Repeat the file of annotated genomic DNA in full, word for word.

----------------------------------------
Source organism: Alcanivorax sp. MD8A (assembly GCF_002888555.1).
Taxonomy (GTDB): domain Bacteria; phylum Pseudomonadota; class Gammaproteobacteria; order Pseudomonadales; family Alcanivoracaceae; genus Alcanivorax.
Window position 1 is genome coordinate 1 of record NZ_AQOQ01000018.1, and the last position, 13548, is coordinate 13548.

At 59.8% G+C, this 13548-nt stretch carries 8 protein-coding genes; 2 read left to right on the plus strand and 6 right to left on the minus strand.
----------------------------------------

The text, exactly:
Source organism: Alcanivorax sp. MD8A (assembly GCF_002888555.1).
Taxonomy (GTDB): domain Bacteria; phylum Pseudomonadota; class Gammaproteobacteria; order Pseudomonadales; family Alcanivoracaceae; genus Alcanivorax.
Window position 1 is genome coordinate 1 of record NZ_AQOQ01000018.1, and the last position, 13548, is coordinate 13548.

At 59.8% G+C, this 13548-nt stretch carries 8 protein-coding genes; 2 read left to right on the plus strand and 6 right to left on the minus strand.